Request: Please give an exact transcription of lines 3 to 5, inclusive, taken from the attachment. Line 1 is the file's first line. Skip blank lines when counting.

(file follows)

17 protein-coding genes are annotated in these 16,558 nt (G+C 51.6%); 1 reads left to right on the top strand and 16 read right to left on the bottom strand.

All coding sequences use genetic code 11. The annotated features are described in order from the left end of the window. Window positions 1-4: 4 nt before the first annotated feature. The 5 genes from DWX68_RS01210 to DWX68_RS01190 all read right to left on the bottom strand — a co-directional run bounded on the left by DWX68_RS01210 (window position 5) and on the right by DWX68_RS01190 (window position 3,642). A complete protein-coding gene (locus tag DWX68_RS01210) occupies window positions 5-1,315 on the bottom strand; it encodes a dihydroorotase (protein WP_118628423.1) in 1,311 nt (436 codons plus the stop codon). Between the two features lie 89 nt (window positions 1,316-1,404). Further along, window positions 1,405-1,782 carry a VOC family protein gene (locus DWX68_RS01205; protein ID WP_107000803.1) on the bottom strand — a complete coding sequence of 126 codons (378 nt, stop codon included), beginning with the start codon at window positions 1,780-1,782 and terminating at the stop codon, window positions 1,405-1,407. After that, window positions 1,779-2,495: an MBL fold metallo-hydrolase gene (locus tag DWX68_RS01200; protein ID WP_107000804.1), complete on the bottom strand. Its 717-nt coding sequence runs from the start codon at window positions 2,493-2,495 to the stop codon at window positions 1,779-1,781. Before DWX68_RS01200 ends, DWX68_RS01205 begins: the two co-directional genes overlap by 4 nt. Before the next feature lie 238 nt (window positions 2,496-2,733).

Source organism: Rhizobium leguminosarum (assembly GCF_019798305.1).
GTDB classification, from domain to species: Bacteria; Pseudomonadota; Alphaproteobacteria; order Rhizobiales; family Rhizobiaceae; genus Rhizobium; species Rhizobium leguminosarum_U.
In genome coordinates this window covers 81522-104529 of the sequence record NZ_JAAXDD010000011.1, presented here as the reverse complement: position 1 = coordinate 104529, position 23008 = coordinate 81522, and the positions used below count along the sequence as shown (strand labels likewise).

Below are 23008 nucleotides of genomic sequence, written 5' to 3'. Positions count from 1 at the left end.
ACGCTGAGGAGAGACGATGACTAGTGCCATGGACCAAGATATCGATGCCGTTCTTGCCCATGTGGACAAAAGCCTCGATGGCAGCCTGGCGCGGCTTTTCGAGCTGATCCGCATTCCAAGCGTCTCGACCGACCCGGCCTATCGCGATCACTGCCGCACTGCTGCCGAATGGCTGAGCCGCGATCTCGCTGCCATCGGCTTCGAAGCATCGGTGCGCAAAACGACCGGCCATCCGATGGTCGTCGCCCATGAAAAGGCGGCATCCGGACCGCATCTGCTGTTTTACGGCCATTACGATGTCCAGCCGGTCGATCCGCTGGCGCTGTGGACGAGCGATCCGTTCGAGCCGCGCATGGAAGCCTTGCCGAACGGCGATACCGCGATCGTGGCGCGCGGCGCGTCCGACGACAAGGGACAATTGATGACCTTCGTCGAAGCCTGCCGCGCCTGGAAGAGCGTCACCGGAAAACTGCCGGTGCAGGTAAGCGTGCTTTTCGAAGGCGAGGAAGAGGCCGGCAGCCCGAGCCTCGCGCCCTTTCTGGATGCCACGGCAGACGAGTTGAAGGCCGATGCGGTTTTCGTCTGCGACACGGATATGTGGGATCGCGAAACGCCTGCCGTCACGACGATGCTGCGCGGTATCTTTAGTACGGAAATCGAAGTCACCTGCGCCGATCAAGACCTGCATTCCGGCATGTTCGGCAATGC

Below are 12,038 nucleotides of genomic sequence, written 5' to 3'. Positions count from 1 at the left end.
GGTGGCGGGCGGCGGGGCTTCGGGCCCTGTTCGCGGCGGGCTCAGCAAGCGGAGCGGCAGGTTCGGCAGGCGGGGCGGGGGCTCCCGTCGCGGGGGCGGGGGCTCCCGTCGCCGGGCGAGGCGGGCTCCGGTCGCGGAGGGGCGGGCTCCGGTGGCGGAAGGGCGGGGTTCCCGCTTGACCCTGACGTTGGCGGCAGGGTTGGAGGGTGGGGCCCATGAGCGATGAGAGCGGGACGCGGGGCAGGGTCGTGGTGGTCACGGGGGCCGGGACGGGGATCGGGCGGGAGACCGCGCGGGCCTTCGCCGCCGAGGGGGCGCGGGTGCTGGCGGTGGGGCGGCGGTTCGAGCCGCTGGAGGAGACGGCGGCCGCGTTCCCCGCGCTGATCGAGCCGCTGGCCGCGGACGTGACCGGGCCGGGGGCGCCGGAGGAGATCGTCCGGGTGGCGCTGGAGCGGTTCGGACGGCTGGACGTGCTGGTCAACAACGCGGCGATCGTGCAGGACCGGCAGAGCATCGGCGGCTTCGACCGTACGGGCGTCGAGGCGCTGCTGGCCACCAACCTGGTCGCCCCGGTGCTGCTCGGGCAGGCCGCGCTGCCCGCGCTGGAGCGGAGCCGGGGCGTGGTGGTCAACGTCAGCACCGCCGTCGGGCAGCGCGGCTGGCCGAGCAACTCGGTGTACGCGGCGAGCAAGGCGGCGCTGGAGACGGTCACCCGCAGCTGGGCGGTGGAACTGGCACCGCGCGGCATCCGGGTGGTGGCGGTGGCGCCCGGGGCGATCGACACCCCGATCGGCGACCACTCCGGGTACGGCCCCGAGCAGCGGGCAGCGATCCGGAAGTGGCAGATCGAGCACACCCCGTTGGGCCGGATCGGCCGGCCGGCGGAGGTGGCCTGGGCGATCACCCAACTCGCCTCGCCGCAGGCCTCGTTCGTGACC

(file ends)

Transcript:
Source organism: Rhizobium leguminosarum (assembly GCF_019798305.1).
GTDB classification, from domain to species: Bacteria; Pseudomonadota; Alphaproteobacteria; order Rhizobiales; family Rhizobiaceae; genus Rhizobium; species Rhizobium leguminosarum_U.
In genome coordinates this window covers 81522-104529 of the sequence record NZ_JAAXDD010000011.1, presented here as the reverse complement: position 1 = coordinate 104529, position 23008 = coordinate 81522, and the positions used below count along the sequence as shown (strand labels likewise).